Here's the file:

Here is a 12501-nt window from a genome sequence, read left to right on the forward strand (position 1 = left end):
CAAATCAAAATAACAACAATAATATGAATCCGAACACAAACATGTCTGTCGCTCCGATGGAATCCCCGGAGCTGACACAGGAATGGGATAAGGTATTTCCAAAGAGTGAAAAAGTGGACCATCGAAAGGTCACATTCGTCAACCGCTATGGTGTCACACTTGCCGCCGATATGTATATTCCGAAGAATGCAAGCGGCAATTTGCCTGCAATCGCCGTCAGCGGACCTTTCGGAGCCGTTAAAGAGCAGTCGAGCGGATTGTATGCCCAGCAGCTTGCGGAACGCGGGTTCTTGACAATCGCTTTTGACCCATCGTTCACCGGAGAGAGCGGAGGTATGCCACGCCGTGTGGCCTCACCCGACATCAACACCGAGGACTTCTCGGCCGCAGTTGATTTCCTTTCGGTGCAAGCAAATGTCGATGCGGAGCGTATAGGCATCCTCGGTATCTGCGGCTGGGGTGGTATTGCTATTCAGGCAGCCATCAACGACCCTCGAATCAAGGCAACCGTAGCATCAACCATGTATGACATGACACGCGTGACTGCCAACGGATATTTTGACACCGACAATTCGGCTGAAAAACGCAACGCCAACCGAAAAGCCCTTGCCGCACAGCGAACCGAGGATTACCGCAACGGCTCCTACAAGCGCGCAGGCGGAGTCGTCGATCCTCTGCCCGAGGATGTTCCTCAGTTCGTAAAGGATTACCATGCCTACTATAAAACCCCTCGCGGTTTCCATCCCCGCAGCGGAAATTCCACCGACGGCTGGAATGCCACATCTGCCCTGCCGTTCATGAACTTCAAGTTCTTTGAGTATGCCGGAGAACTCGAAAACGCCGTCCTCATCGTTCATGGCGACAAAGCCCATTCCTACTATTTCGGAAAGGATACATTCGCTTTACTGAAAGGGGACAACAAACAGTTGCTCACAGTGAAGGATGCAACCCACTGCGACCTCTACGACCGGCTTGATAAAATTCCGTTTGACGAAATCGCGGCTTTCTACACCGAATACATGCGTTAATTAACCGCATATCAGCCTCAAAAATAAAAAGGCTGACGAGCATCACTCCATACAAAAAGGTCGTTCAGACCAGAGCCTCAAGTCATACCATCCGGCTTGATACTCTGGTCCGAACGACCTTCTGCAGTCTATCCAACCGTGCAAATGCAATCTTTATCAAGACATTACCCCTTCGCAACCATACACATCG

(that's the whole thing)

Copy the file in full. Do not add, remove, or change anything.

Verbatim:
Here is a 12501-nt window from a genome sequence, read left to right on the forward strand (position 1 = left end):
CAAATCAAAATAACAACAATAATATGAATCCGAACACAAACATGTCTGTCGCTCCGATGGAATCCCCGGAGCTGACACAGGAATGGGATAAGGTATTTCCAAAGAGTGAAAAAGTGGACCATCGAAAGGTCACATTCGTCAACCGCTATGGTGTCACACTTGCCGCCGATATGTATATTCCGAAGAATGCAAGCGGCAATTTGCCTGCAATCGCCGTCAGCGGACCTTTCGGAGCCGTTAAAGAGCAGTCGAGCGGATTGTATGCCCAGCAGCTTGCGGAACGCGGGTTCTTGACAATCGCTTTTGACCCATCGTTCACCGGAGAGAGCGGAGGTATGCCACGCCGTGTGGCCTCACCCGACATCAACACCGAGGACTTCTCGGCCGCAGTTGATTTCCTTTCGGTGCAAGCAAATGTCGATGCGGAGCGTATAGGCATCCTCGGTATCTGCGGCTGGGGTGGTATTGCTATTCAGGCAGCCATCAACGACCCTCGAATCAAGGCAACCGTAGCATCAACCATGTATGACATGACACGCGTGACTGCCAACGGATATTTTGACACCGACAATTCGGCTGAAAAACGCAACGCCAACCGAAAAGCCCTTGCCGCACAGCGAACCGAGGATTACCGCAACGGCTCCTACAAGCGCGCAGGCGGAGTCGTCGATCCTCTGCCCGAGGATGTTCCTCAGTTCGTAAAGGATTACCATGCCTACTATAAAACCCCTCGCGGTTTCCATCCCCGCAGCGGAAATTCCACCGACGGCTGGAATGCCACATCTGCCCTGCCGTTCATGAACTTCAAGTTCTTTGAGTATGCCGGAGAACTCGAAAACGCCGTCCTCATCGTTCATGGCGACAAAGCCCATTCCTACTATTTCGGAAAGGATACATTCGCTTTACTGAAAGGGGACAACAAACAGTTGCTCACAGTGAAGGATGCAACCCACTGCGACCTCTACGACCGGCTTGATAAAATTCCGTTTGACGAAATCGCGGCTTTCTACACCGAATACATGCGTTAATTAACCGCATATCAGCCTCAAAAATAAAAAGGCTGACGAGCATCACTCCATACAAAAAGGTCGTTCAGACCAGAGCCTCAAGTCATACCATCCGGCTTGATACTCTGGTCCGAACGACCTTCTGCAGTCTATCCAACCGTGCAAATGCAATCTTTATCAAGACATTACCCCTTCGCAACCATACACATCG